Clearview News Wire
Copyright © 2007 Reuters Limited. All rights reserved. Republication or redistribution of Reuters content, including by framing or similar means, is expressly prohibited without the prior written consent of Reuters. Reuters shall not be liable for any errors or delays in the content, or for any actions taken in reliance thereon. Reuters and the Reuters sphere logo are registered trademarks and trademarks of the Reuters group of companies around the world.
Preventative mastectomy on the rise in the US
Last Updated: 2009-03-04 15:27:02 -0400 (Reuters Health)
March 5, 2009
NEW YORK (Reuters Health) - A growing proportion of American women with relatively benign form of cancer in one breast are choosing to have the other breast removed, researchers have found.
Ductal carcinoma in situ is a non-invasive form of breast cancer, and is very curable with surgery -- either a lumpectomy or mastectomy.
As lead investigator Dr. Todd M. Tuttle told Reuters Health, "Our findings indicate that women with noninvasive breast cancer are increasingly choosing to undergo double mastectomy. Importantly, removal of the opposite normal breast will not improve the survival rates for these patients, who have an excellent prognosis."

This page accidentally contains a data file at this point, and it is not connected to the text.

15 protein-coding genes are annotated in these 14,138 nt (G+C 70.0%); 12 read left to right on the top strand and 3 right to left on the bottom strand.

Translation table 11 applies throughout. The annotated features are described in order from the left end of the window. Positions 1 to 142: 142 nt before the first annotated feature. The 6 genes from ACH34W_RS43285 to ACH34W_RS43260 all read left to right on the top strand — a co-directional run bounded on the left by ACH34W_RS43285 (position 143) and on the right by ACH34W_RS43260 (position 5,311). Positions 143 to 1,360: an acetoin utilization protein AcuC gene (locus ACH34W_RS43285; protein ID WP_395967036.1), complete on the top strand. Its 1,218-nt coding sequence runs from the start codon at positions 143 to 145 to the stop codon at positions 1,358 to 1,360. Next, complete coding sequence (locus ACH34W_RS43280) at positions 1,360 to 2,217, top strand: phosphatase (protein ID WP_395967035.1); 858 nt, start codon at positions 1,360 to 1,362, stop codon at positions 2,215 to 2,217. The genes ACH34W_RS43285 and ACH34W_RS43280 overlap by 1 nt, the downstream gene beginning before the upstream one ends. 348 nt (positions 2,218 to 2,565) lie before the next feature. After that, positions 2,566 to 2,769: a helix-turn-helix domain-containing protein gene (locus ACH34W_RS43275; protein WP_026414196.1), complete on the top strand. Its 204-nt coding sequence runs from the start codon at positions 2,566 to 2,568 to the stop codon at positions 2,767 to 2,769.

Tuttle and colleagues at the University of Minnesota Medical School, Minneapolis examined data on more than 51,000 women diagnosed with ductal carcinoma in situ in one breast from 1998 to 2005.
The rate of removal of the other, normal breast was 4.1 percent for all surgically treated patients and 13.5 percent for those who had a mastectomy, the team reports in the Journal of Clinical Oncology.
Among all the women treated surgically -- including those who underwent breast-conserving lumpectomy surgery -- the rate of preventative mastectomy of the other breast more than doubled from 2.1 percent in 1998 to 5.2 percent in 2005.
Excluding those who had breast-conserving surgery, the rate almost tripled from 6.4 percent to 18.4 percent.
In an accompanying editorial, Dr. Abram Recht of Harvard Medical School, Boston observes that the effect of this so-called contralateral prophylactic mastectomy is not completely clear.
"Regardless of any survival benefit," he writes, "some patients may feel contralateral prophylactic mastectomy will give them greater peace of mind."
SOURCE: Journal of Clinical Oncology, online February 17, 2009.